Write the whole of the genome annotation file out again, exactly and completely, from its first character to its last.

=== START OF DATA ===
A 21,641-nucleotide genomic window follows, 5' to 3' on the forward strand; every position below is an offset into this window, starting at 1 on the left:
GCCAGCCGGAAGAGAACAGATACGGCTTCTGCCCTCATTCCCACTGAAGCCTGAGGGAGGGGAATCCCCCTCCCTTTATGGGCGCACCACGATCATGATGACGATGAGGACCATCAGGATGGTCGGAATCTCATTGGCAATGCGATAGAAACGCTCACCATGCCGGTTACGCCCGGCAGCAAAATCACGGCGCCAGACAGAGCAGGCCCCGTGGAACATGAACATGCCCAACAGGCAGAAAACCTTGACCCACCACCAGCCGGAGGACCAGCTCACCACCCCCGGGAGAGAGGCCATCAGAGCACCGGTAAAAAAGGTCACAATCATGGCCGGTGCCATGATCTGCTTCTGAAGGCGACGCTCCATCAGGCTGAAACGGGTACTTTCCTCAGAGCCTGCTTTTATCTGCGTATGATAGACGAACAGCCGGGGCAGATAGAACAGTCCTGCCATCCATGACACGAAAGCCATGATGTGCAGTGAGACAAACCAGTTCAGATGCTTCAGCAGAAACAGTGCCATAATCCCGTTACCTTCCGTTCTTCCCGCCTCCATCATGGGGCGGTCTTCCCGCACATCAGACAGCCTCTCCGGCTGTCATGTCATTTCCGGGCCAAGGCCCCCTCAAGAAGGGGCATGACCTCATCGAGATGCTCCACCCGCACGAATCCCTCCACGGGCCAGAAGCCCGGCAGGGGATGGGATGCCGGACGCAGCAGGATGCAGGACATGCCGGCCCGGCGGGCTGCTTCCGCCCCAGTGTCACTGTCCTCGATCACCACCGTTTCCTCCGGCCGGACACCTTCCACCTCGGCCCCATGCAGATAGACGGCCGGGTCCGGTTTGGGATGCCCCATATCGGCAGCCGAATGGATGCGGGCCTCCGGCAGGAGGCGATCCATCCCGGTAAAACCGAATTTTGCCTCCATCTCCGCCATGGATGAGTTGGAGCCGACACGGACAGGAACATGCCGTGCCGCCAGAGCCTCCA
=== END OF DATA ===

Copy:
A 21,641-nucleotide genomic window follows, 5' to 3' on the forward strand; every position below is an offset into this window, starting at 1 on the left:
GCCAGCCGGAAGAGAACAGATACGGCTTCTGCCCTCATTCCCACTGAAGCCTGAGGGAGGGGAATCCCCCTCCCTTTATGGGCGCACCACGATCATGATGACGATGAGGACCATCAGGATGGTCGGAATCTCATTGGCAATGCGATAGAAACGCTCACCATGCCGGTTACGCCCGGCAGCAAAATCACGGCGCCAGACAGAGCAGGCCCCGTGGAACATGAACATGCCCAACAGGCAGAAAACCTTGACCCACCACCAGCCGGAGGACCAGCTCACCACCCCCGGGAGAGAGGCCATCAGAGCACCGGTAAAAAAGGTCACAATCATGGCCGGTGCCATGATCTGCTTCTGAAGGCGACGCTCCATCAGGCTGAAACGGGTACTTTCCTCAGAGCCTGCTTTTATCTGCGTATGATAGACGAACAGCCGGGGCAGATAGAACAGTCCTGCCATCCATGACACGAAAGCCATGATGTGCAGTGAGACAAACCAGTTCAGATGCTTCAGCAGAAACAGTGCCATAATCCCGTTACCTTCCGTTCTTCCCGCCTCCATCATGGGGCGGTCTTCCCGCACATCAGACAGCCTCTCCGGCTGTCATGTCATTTCCGGGCCAAGGCCCCCTCAAGAAGGGGCATGACCTCATCGAGATGCTCCACCCGCACGAATCCCTCCACGGGCCAGAAGCCCGGCAGGGGATGGGATGCCGGACGCAGCAGGATGCAGGACATGCCGGCCCGGCGGGCTGCTTCCGCCCCAGTGTCACTGTCCTCGATCACCACCGTTTCCTCCGGCCGGACACCTTCCACCTCGGCCCCATGCAGATAGACGGCCGGGTCCGGTTTGGGATGCCCCATATCGGCAGCCGAATGGATGCGGGCCTCCGGCAGGAGGCGATCCATCCCGGTAAAACCGAATTTTGCCTCCATCTCCGCCATGGATGAGTTGGAGCCGACACGGACAGGAACATGCCGTGCCGCCAGAGCCTCCA